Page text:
by monthly contributor, Ann Dunagan, of Harvest Ministry
This month marks the beginning of our family’s 21st year of homeschooling. It’s because of God’s grace that we’ve been in this adventure for over two decades; and it’s only by God’s grace that I can confidently say, “We’re still in it for the long-haul!”
On this theme, Lindsay had a few questions:
Q. LINDSAY @ PASSIONATE HOMEMAKING: What was your original vision and goal for choosing to homeschool your children, and how have you kept that vision burning for over 20 years?
A. ANN @ MISSION-MINDED FAMILIES: I became intrigued with homeschooling during college, as I was studying Elementary Education. During this time, as Jon and I were also preparing for marriage, I read a book called The Way Home, by Mary Pride, which challenged me — big-time — about God’s purposes for homemaking, motherhood, and home education. As I completed my student teaching, I observed how a student who had been absent (for even 2-3 weeks) could quickly “catch-up” with the rest of the class with only a few days of 1-on-1 tutoring, causing me to question the time-effectiveness of a typical classroom. Later, as newlyweds, Jon and I led several youth mission trips. On these teams, we observed a huge contrast between the peer-orientation (and worldliness) of many public (and even Christian-) school kids, compared to the parent-orientation (and spiritual depth) of many homeschooled kids. Sometimes, the homeschooled parent-and-teen similarities were so strong, it was funny; but it showed us homeschooling’s discipleship potential.
For our family, it’s God’s call.
As for long-term vision, “Whenever God CALLS, He gives grace to COMPLETE.” I love the song, “His grace is enough . . . ” and the hymn, “Though none go with me, still I will follow . . . ”
Q. LINDSAY: What have been some of your biggest homeschooling challenges? And likewise, some of your greatest delights?
A. ANN @ Mission-Minded Families: The decision to homeschool (especially through high school) has probably been the most “difficult” commitment of our parenting. It’s a seemingly unending job, with an ever-raising bar-of-expectation. As for challenges, I’ve dealt with condemnation, failure, loneliness, inadequacies, isolation, boredom, and outright fear. Yet this commitment has probably made our parenting “easier” than any other decision, and it has probably reaped the most fruitfulness –in terms of spiritual character, self-discipline, and vision for life. Similar to consistent training on a high-elevation mountain; our daily climbs are tough; but when we’re down on ground-level, we’re prepared for the pressure.
When our oldest son entered high school, I didn’t want to “ruin” him for life, but God encouraged me to simply continue on His path for us. Ironically, my hardest homeschooling hurdle probably came when this son graduated from university. He finished well; but at the time, our youngest was only beginning first grade. It felt like I had finished a difficult marathon; but as I crossed the finish-line, the starter-gun was going off again, and I had to immediately start over. As I looked at our littlest guy, I thought about all those tough subjects, and college scholarships . . . and I didn’t know if I could continue.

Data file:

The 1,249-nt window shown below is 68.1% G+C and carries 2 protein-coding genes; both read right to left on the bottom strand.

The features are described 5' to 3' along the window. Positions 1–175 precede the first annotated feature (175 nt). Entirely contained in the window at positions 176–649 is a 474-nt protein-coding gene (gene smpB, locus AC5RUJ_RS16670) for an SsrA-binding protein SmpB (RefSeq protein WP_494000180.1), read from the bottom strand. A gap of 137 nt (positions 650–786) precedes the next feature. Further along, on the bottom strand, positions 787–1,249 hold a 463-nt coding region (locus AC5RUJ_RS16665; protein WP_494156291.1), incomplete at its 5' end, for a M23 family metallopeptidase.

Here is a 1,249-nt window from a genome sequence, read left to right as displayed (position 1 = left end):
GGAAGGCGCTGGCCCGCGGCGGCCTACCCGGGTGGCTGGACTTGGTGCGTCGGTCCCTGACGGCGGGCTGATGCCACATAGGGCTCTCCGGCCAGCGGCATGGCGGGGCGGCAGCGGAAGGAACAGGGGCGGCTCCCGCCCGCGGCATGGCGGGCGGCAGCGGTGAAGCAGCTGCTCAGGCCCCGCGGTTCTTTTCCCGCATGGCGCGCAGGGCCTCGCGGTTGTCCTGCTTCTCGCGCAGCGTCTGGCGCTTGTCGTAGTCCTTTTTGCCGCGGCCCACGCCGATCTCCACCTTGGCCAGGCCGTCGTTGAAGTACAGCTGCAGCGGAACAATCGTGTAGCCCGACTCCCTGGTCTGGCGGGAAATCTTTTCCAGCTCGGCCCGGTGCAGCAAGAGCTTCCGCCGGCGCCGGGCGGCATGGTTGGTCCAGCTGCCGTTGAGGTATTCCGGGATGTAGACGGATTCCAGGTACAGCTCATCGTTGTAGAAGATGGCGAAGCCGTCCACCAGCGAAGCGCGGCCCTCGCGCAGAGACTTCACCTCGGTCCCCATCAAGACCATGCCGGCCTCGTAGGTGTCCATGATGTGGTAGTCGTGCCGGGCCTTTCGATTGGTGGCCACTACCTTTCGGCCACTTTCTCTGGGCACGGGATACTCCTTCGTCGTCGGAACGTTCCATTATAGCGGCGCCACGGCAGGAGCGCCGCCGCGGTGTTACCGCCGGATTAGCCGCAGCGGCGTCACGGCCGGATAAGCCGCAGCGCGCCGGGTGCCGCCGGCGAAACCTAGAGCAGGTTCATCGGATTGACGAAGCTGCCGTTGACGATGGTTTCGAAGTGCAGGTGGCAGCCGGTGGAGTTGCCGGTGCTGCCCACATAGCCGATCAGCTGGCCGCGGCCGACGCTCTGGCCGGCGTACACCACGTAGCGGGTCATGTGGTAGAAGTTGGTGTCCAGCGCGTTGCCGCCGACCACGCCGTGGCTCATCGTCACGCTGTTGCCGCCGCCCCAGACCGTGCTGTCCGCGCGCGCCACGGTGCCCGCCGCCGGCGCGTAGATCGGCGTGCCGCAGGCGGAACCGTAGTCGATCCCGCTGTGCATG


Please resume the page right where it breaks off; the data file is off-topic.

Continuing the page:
Right at that time, a friend (who’s oldest was in kindergarten) asked for advice about homeschooling. “Teaching a little guy isn’t hard!” I told her. “Just snuggle-up on the couch, read story books, and have him color pictures! Teach one letter a week, and let him help you in the kitchen. You can do it!”
After she left, I felt the Lord speak to my heart, saying, “Why did you make homeschooling so easy for her, and yet so hard on yourself?” I realized God would continue to help me, day-by-day, with His grace.
As for delights, a few photos share my highlights:
Q. LINDSAY: What encouragement can you offer some weary moms beginning a new year?
Q. LINDSAY: How have you practically incorporated a heart for world missions into your homeschooling environment?
A. ANN: Just as our biblical worldview influences every area of life, our missions-perspective “flavors” every aspect of parenting. For us, homeschooling provides flexibility for family travel, kingdom-focus for history and geography, and eternal purpose for diligence. As for practical ideas, here are a few mission-minded resources (mostly FREE):
- Make a mission-minded PASSPORT
- Take the 40-Day Mission-Minded Family Challenge (5-min-videos — with daily geography quizzes, mission-motto’s, verses, recommended resources, and a daily missions CHALLENGE).
- Teaching With God’s Heart for the World – If you’re serious, here’s a FREE one-year curriculum for homeschooling (with individual units which can be used for a few days, or weeks), primarily for upper-elementary, presenting a mission-minded “whirlwind tour” of history and geography.
- And here are my favorite MISSION books.